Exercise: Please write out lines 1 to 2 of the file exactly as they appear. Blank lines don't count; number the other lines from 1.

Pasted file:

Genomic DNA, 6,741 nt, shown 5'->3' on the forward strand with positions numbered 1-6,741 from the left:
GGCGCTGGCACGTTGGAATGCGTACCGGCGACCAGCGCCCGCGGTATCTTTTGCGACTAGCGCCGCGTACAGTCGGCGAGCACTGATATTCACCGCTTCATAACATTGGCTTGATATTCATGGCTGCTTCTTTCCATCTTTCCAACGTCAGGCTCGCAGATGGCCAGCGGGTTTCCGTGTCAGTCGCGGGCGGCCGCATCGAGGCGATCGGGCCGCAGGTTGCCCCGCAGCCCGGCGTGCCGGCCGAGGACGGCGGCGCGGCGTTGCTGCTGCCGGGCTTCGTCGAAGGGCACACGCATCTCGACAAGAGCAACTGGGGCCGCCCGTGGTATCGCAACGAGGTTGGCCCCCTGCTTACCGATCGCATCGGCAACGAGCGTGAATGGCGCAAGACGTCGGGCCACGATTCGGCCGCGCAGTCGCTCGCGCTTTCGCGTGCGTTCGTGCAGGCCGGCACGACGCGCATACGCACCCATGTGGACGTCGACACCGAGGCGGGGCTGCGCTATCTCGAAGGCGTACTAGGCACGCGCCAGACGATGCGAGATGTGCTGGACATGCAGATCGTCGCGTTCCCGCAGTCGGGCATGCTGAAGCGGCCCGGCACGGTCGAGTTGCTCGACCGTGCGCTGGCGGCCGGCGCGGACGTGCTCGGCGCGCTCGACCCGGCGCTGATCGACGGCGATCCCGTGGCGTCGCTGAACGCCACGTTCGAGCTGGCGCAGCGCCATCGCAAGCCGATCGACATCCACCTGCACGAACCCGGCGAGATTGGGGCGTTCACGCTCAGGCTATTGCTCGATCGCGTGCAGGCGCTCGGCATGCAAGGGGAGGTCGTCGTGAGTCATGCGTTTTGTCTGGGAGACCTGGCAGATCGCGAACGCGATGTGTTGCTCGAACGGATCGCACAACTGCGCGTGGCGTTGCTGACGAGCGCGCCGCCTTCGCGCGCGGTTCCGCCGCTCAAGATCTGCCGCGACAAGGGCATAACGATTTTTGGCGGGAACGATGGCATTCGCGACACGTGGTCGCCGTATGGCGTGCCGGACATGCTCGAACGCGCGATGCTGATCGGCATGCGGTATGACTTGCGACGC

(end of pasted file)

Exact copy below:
Genomic DNA, 6,741 nt, shown 5'->3' on the forward strand with positions numbered 1-6,741 from the left:
GGCGCTGGCACGTTGGAATGCGTACCGGCGACCAGCGCCCGCGGTATCTTTTGCGACTAGCGCCGCGTACAGTCGGCGAGCACTGATATTCACCGCTTCATAACATTGGCTTGATATTCATGGCTGCTTCTTTCCATCTTTCCAACGTCAGGCTCGCAGATGGCCAGCGGGTTTCCGTGTCAGTCGCGGGCGGCCGCATCGAGGCGATCGGGCCGCAGGTTGCCCCGCAGCCCGGCGTGCCGGCCGAGGACGGCGGCGCGGCGTTGCTGCTGCCGGGCTTCGTCGAAGGGCACACGCATCTCGACAAGAGCAACTGGGGCCGCCCGTGGTATCGCAACGAGGTTGGCCCCCTGCTTACCGATCGCATCGGCAACGAGCGTGAATGGCGCAAGACGTCGGGCCACGATTCGGCCGCGCAGTCGCTCGCGCTTTCGCGTGCGTTCGTGCAGGCCGGCACGACGCGCATACGCACCCATGTGGACGTCGACACCGAGGCGGGGCTGCGCTATCTCGAAGGCGTACTAGGCACGCGCCAGACGATGCGAGATGTGCTGGACATGCAGATCGTCGCGTTCCCGCAGTCGGGCATGCTGAAGCGGCCCGGCACGGTCGAGTTGCTCGACCGTGCGCTGGCGGCCGGCGCGGACGTGCTCGGCGCGCTCGACCCGGCGCTGATCGACGGCGATCCCGTGGCGTCGCTGAACGCCACGTTCGAGCTGGCGCAGCGCCATCGCAAGCCGATCGACATCCACCTGCACGAACCCGGCGAGATTGGGGCGTTCACGCTCAGGCTATTGCTCGATCGCGTGCAGGCGCTCGGCATGCAAGGGGAGGTCGTCGTGAGTCATGCGTTTTGTCTGGGAGACCTGGCAGATCGCGAACGCGATGTGTTGCTCGAACGGATCGCACAACTGCGCGTGGCGTTGCTGACGAGCGCGCCGCCTTCGCGCGCGGTTCCGCCGCTCAAGATCTGCCGCGACAAGGGCATAACGATTTTTGGCGGGAACGATGGCATTCGCGACACGTGGTCGCCGTATGGCGTGCCGGACATGCTCGAACGCGCGATGCTGATCGGCATGCGGTATGACTTGCGACGC